Springfield commission race to feature incumbent, 2 challengers

Springfield assistant mayor only candidate to file for mayor’s seat

Two challengers filed petitions to run in the May 2 primary election for a Springfield City Commission seat held by an incumbent who is seeking another term, setting up a three-person race, and the city’s assistant mayor is the only person to have filed a petition to run for mayor, according to the Clark County Board of Elections.

The three commission candidates are longtime commissioner Kevin O’Neill, Roxanne Rude and Tracey Tackett.

Rob Rue, Springfield’s assistant mayor and a city commissioner, announced last year his intent to run for mayor. He filed his petitions to run for mayor on Wednesday, the filing deadline for municipal races.

Springfield Mayor Warren Copeland will not seek re-election. Copeland first joined Springfield City Commission in 1988. He was appointed to the role of mayor in Springfield in 1998, when commissioners voted for the role among themselves.

In 2003 he became the first mayor of Springfield to be directly elected by voters since 1914, according to the city.

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Copeland told the News-Sun in December that he looks forward to retiring and spending more time with his family.

O’Neill’s seat is the only other Springfield City Commission term expiring this election season. He filed his petition for re-election this week.

A business owner and developer, O’Neill has been a member of the commission since 1992.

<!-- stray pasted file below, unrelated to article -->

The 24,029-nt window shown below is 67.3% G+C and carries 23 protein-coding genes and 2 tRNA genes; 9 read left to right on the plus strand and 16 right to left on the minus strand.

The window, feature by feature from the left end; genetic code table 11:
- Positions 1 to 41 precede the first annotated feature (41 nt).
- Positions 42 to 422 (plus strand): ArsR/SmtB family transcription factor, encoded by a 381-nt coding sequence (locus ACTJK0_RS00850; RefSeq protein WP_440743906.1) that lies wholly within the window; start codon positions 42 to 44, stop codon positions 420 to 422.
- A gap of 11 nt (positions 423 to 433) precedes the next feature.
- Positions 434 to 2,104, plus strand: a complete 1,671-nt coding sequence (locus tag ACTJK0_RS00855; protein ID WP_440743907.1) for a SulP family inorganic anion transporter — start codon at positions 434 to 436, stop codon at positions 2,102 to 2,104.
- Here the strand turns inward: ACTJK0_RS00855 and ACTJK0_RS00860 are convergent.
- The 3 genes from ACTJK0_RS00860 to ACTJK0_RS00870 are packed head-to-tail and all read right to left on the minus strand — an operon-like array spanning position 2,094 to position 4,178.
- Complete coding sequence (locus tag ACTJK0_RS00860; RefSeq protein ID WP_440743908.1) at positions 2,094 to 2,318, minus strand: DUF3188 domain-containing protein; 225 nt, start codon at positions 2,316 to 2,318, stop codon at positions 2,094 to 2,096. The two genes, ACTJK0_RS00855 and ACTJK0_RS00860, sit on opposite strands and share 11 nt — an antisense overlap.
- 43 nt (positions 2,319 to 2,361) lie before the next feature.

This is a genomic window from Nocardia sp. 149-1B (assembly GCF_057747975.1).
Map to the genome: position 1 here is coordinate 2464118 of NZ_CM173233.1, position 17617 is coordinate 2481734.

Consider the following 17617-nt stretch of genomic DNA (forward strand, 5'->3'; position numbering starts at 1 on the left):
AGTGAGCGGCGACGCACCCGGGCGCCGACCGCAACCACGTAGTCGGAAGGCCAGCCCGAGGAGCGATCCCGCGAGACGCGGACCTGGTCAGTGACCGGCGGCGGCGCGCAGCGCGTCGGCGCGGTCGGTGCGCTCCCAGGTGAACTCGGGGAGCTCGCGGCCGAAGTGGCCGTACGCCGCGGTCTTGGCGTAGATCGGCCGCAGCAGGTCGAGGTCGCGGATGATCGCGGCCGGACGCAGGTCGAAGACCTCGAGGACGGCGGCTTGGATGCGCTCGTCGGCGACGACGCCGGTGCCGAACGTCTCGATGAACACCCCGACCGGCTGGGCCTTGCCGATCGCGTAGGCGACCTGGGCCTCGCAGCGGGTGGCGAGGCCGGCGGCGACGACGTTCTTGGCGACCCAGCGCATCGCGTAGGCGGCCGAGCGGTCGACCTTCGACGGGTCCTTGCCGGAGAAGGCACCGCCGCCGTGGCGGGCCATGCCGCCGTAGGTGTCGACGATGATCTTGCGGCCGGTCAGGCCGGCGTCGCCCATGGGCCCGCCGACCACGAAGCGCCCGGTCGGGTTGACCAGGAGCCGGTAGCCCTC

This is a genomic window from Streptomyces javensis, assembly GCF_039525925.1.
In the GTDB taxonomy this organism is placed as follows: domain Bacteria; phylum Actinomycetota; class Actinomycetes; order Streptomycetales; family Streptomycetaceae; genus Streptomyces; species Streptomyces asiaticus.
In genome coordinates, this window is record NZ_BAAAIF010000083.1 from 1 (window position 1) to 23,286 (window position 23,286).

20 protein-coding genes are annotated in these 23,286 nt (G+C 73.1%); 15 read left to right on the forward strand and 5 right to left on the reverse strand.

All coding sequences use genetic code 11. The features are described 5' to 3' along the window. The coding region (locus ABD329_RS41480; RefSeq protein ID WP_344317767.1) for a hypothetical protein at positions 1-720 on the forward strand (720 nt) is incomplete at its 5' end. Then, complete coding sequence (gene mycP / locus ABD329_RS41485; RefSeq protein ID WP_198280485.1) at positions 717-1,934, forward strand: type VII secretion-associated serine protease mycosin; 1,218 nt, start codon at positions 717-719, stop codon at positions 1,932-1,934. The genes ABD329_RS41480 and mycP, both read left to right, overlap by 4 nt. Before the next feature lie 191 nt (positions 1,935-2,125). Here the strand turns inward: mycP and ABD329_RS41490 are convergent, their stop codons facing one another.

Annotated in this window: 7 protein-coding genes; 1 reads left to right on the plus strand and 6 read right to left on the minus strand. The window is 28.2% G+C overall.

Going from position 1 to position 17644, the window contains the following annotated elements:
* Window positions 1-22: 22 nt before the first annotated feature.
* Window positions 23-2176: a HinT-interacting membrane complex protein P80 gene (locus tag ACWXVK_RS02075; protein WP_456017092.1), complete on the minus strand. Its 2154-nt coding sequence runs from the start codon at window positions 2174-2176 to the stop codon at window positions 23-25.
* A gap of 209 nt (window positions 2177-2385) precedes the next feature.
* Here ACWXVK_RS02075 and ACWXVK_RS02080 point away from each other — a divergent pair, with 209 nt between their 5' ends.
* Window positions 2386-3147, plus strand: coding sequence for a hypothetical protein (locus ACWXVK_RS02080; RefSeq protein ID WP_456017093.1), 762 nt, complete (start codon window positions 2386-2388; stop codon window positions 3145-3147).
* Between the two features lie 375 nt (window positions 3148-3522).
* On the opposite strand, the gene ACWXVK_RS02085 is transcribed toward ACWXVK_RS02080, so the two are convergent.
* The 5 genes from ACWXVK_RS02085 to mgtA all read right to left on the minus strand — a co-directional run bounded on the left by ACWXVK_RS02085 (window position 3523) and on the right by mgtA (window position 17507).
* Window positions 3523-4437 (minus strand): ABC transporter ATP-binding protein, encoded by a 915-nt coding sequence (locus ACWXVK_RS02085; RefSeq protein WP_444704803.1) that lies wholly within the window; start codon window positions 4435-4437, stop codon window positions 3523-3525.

The two challengers also filed their petitions to run for the commission: Tackett and Rude.

Tackett, who unsuccessfully ran for Clark County commission last year, is a downtown business owner for nearly a decade.

Rude is a South High School graduate who is an information technology professional, according to online profiles.

Springfield resident Larry Ricketts had also pulled petitions for city commission but did not file them, according to the election board.

Springfield commission includes four commissioners elected to four-year terms. The mayor of Springfield also sits on city commission.

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Wednesday was the deadline for candidates in Ohio to file their declarations of candidacy for the May 2 primary election.

The county’s election board will verify petitions for candidacy by the state’s Feb. 13 deadline, Clark County Board of Elections director Jason Baker said.

According to Springfield’s city charter, 250 valid signatures are necessary for a petition to be certified by the Clark County Board of Elections, with no more than 500 signatures on the candidate’s petition.

Also per the city’s charter, if fewer than three people file for the mayor race by the February deadline, a primary election will not be held and candidates will be featured on the November ballot.

If three or more file for the race, the May primary will include the mayor race and the top two candidates will advance to the general election.

For city commissioner, three or more candidates trigger the May primary, with the highest two vote-getters meeting in November.

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